There are some forum treads on introducing cats. You probably need to keep her separated in a bedroom or other inside room from your hissing boy for a while. She will smell like the vet's and he won't like that either. Re-do the scent exchanges and cracked door thing.

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post #8 of 14 (permalink) Old 11-20-2012, 11:19 AM Thread Starter
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Greetings friends.

Thanks for all the good words and information! I did mean queening as in giving birth.

Bad news however! I went to the vet yesterday and they can't take her til Dec 5. Okay no big deal, I figured I'd just stash her in the basement or the back bedroom. I came home to see a nibble of her food gone and no cat. She didn't return at all yesterday and no sign of her today. Considering shes been sleeping in the box outside, I can only assume she took off to birth. I'm really sad now because it was my intention to keep her safe and I feel like I failed.

I'm going to go look for her today but behind my house is 200 acres of woods. I know of a random car back there (yes an old car in the middle of decolet woods, creepy right!). I can only pray she is there.

She's eaten two, 2/3 cup servings everyday for the past month, so I think I am her only source of food. Can I assume that with a few days of birthing she is going to need to eat? In that case I will keep my eye out for her and perhaps I can follow her back to the nest.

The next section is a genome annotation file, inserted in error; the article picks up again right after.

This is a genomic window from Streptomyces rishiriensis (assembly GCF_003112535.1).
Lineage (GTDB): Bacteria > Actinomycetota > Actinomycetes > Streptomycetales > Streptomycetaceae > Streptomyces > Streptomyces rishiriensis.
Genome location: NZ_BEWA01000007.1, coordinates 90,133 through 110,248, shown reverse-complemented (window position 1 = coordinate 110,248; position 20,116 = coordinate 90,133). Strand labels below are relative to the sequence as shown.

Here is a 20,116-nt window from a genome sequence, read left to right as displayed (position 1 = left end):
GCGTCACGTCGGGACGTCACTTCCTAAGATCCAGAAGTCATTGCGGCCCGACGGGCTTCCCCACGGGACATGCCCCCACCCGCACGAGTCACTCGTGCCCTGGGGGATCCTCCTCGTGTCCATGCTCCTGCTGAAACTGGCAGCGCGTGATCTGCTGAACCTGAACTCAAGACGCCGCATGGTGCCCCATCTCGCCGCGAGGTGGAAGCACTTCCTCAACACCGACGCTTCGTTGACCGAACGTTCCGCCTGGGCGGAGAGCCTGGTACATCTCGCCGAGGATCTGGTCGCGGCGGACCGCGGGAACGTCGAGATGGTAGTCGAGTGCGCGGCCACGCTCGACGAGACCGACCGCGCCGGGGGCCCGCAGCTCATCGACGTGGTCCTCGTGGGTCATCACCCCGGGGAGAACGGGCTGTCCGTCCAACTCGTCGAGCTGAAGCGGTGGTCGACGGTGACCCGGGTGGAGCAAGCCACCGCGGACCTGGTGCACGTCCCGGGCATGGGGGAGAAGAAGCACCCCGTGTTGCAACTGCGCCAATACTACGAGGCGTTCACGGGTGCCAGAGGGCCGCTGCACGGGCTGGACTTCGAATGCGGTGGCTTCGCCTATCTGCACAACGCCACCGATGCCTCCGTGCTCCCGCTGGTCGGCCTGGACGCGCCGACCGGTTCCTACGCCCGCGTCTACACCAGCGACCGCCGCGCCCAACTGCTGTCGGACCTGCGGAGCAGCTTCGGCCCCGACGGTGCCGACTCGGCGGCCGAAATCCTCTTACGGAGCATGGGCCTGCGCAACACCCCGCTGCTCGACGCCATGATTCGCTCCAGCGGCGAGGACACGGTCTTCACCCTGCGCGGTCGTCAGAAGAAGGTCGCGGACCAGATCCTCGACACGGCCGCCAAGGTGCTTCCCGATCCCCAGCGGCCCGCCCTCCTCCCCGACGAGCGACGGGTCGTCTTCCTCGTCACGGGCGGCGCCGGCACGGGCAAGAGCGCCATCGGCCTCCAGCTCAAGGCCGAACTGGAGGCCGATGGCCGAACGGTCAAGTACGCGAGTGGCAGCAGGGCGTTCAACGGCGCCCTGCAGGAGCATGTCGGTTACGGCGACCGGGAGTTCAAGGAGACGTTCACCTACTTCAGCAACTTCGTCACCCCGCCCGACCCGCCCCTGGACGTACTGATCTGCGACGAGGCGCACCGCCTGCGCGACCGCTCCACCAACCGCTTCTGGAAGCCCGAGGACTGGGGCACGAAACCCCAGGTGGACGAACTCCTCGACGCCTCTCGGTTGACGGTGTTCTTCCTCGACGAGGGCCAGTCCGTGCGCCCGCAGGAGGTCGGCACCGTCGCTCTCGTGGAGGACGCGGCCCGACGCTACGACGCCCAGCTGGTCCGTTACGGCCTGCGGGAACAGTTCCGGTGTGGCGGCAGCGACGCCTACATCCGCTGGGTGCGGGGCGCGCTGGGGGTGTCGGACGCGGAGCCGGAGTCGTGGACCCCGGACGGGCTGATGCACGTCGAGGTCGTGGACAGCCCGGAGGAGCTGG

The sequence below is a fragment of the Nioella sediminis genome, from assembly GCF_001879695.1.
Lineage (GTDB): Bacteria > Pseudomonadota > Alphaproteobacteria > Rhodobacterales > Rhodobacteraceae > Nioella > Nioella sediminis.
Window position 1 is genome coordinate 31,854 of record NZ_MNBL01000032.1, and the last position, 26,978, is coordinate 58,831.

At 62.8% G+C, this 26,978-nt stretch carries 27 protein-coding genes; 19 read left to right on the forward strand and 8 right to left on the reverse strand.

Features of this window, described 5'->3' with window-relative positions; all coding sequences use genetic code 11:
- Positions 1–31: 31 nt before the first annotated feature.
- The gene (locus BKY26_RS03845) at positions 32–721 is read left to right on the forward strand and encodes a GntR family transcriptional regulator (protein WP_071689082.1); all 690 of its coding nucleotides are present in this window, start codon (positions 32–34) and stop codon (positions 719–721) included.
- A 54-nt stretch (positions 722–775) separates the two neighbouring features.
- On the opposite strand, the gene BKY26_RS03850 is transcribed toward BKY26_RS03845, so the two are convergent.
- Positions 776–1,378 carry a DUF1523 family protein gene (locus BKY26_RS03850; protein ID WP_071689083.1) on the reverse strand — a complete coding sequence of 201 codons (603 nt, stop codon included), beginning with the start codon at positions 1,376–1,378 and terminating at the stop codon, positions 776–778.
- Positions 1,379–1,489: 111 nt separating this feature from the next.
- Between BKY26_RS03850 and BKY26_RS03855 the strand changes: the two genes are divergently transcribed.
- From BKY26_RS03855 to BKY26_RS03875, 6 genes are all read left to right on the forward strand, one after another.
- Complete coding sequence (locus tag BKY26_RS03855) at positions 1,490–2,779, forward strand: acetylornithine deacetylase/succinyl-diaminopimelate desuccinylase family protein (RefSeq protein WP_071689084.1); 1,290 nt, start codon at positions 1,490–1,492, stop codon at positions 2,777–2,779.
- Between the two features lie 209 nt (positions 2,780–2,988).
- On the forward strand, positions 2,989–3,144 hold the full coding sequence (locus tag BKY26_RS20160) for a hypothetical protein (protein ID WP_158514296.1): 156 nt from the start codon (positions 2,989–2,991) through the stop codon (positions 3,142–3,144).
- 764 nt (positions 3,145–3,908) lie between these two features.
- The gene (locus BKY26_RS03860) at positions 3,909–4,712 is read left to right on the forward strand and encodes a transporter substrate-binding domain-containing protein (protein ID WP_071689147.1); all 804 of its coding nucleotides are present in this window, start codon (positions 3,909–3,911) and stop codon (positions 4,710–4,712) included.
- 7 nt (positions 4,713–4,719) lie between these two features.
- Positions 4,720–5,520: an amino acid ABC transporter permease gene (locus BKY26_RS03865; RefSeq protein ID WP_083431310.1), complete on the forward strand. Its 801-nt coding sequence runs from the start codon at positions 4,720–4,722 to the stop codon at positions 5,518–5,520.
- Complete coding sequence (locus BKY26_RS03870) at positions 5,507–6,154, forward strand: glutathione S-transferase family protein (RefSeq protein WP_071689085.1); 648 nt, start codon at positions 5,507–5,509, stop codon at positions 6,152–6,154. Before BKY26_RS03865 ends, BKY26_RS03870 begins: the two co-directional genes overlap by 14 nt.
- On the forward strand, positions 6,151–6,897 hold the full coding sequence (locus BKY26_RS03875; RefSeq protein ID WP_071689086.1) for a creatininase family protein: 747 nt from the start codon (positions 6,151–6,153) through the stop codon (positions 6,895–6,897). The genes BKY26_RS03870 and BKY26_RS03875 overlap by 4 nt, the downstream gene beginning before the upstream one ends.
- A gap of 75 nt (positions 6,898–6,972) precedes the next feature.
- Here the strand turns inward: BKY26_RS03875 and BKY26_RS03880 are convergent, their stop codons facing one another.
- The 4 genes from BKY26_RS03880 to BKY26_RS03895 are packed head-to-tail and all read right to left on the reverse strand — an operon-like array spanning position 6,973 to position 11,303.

Does this seem like a good plan? I'm feeling terrible right now.

Thanks.
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post #9 of 14 (permalink) Old 11-20-2012, 11:27 AM
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Yes, waiting for her to come back around seems like the best you can do...sometimes they'll go off their feed a few days before they give birth (I've been reading about cat pregnancy like crazy as I've got a foster due to pop at any moment). It could be that she hasn't had them yet, but is just looking for the perfect spot. When she does have them, perhaps you'll get lucky and she'll bring them to you. Good luck!
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post #10 of 14 (permalink) Old 11-20-2012, 01:38 PM
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QUEEN/ING! I LUV it! Cf,we have a new 'house' term!